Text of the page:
You already know what exercise does to your body, but that’s not the only benefit to exercising though; did you know it can also boost your mood, improve your sleep, and help you deal with depression, anxiety, and stress?
Exercise is not just about muscle size or aerobic capacity. Sure, it can improve your physical health, help you shed a few pounds, and even prolong your existence on Earth for a little longer, but that’s not the main reason people commit to exercising.
People who exercise on a weekly basis tend to do so because it gives them a huge sense of satisfaction. They feel more energetic throughout the day, sleep better at night, have sharper memories, and feel more positive about themselves and their lives. Just a little boost to their self-esteem, you know? More importantly, it’s also a powerful medicine for many common mental health challenges.
Regular exercise can have a very positive impact on depression, anxiety, and ADHD. It also relieves stress and uplifts your overall mood. Research indicates that even small amounts can make an actual difference. No matter your age or fitness level, you can learn to use exercise as a powerful tool to deal with any mental health problems.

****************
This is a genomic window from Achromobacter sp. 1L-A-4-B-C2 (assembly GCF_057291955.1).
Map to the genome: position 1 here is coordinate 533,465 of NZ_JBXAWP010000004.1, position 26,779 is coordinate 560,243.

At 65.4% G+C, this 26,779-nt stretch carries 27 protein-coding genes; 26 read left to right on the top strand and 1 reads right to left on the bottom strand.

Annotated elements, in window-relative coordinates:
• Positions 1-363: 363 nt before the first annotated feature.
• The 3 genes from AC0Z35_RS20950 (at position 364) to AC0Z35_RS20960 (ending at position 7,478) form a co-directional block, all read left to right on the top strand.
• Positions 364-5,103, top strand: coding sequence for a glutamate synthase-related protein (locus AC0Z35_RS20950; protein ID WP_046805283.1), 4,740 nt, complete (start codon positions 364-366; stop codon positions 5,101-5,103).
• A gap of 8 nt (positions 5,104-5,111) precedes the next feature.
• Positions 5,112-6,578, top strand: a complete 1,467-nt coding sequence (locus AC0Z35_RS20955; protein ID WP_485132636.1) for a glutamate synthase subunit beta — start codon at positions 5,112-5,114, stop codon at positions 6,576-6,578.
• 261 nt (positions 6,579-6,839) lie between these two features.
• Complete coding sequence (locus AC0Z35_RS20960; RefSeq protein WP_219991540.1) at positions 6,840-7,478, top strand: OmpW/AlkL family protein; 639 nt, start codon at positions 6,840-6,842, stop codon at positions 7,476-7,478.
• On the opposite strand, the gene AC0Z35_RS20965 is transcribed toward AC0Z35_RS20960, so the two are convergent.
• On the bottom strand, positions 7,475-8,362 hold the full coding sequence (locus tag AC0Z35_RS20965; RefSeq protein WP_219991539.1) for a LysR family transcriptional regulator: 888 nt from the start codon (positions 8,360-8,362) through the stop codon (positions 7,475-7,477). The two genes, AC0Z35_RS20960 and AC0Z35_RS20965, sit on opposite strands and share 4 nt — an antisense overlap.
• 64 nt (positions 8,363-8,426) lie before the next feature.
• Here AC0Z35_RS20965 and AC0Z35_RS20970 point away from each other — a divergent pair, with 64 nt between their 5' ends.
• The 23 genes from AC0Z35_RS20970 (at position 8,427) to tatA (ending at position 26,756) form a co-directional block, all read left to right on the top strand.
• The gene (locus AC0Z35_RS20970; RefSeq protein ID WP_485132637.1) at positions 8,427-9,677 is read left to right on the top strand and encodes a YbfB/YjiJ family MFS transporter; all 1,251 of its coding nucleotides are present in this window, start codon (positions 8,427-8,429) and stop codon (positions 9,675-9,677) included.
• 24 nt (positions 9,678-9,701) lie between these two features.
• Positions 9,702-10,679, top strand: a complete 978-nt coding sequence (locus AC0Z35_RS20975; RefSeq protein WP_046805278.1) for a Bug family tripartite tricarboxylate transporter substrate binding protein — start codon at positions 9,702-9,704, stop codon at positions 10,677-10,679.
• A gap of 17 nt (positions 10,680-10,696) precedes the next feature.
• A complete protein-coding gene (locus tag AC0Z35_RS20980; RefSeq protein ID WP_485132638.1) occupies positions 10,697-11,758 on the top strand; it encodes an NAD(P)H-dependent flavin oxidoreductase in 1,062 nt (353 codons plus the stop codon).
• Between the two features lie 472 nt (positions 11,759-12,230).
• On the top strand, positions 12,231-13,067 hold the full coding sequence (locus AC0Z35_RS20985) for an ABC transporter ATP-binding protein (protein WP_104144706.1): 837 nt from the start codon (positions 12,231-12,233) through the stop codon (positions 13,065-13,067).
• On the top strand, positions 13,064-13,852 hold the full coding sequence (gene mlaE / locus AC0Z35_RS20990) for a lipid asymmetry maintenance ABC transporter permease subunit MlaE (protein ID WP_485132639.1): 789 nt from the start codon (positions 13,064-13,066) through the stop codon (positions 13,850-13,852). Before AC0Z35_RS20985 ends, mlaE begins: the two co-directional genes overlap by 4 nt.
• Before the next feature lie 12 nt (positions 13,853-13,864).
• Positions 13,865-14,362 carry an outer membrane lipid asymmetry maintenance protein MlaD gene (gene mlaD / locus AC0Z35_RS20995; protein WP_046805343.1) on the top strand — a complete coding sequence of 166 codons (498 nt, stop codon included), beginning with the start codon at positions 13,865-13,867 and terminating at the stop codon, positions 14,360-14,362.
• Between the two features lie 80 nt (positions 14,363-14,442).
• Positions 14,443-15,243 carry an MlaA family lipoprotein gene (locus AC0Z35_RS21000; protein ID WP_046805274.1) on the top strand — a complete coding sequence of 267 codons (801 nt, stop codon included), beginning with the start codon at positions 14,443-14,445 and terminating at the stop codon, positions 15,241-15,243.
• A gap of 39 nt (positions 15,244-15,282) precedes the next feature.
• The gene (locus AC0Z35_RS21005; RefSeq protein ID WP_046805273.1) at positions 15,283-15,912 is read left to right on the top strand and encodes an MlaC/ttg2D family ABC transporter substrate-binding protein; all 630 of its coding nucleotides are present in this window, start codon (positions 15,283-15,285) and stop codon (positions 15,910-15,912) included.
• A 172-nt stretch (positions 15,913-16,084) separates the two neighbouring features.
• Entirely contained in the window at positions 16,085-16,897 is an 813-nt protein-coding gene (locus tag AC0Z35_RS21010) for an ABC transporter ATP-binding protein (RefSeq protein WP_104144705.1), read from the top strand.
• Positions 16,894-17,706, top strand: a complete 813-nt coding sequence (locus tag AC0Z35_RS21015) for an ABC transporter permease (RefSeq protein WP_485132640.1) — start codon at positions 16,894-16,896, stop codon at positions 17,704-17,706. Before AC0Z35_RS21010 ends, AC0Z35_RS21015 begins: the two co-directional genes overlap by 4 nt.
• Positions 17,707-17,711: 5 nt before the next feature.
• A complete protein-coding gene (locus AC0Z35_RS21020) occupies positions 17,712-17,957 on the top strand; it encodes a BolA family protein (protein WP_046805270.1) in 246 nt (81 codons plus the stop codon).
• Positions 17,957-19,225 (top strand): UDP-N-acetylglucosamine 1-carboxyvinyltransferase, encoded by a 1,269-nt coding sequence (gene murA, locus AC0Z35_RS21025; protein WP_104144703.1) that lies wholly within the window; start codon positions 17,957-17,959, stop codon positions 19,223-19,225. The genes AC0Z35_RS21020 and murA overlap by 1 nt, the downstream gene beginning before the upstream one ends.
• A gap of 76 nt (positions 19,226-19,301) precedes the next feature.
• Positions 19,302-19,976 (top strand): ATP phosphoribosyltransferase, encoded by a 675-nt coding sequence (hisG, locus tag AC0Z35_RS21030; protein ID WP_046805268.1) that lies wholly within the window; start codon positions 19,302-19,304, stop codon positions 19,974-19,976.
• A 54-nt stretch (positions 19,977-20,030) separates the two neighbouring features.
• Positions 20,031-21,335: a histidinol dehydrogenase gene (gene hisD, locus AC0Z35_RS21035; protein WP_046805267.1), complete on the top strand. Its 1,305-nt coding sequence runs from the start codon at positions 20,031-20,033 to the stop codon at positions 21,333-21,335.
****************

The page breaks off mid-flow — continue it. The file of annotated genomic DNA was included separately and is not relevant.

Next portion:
Exercise and Depression
Studies show that exercise can treat mild to moderate depression as effectively as antidepressant medication, but of course, without the side-effects. It is a powerful depression fighter for many reasons, and a few examples are, promoting all kinds of changes in the brain, including neural growth, reducing inflammation and new activity patterns that promote feelings of calmness and well-being. It also releases endorphins, which make us very, very happy.
Exercise and Anxiety
Exercise is a natural and effective anti-anxiety treatment. It relieves tension and stress, boosts physical and mental energy, and enhances well-being through the release of endorphins. Anything that gets you moving can help.
Exercise and Stress
Have you noticed how your body feels tense when you’re under stress? Most commonly in your face, neck, and shoulders? You may feel tightness in your chest, a pounding pulse, or muscle cramps. That’s where exercise plays one of its most important roles. Physical activity helps to relax the muscles and relieve tension in the body. Since the body and mind are so closely linked, when your body feels better so will your mind.
Exercise and ADHD
Exercising regularly is one of the easiest and most effective ways to reduce the symptoms of ADHD. It also improves concentration, motivation, memory, and mood. Physical activity immediately boosts the brain’s dopamine, norepinephrine, and serotonin levels—all of which affect focus and attention. In this way, exercise works in much the same way as ADHD medications such as Ritalin and Adderall. Imagine that!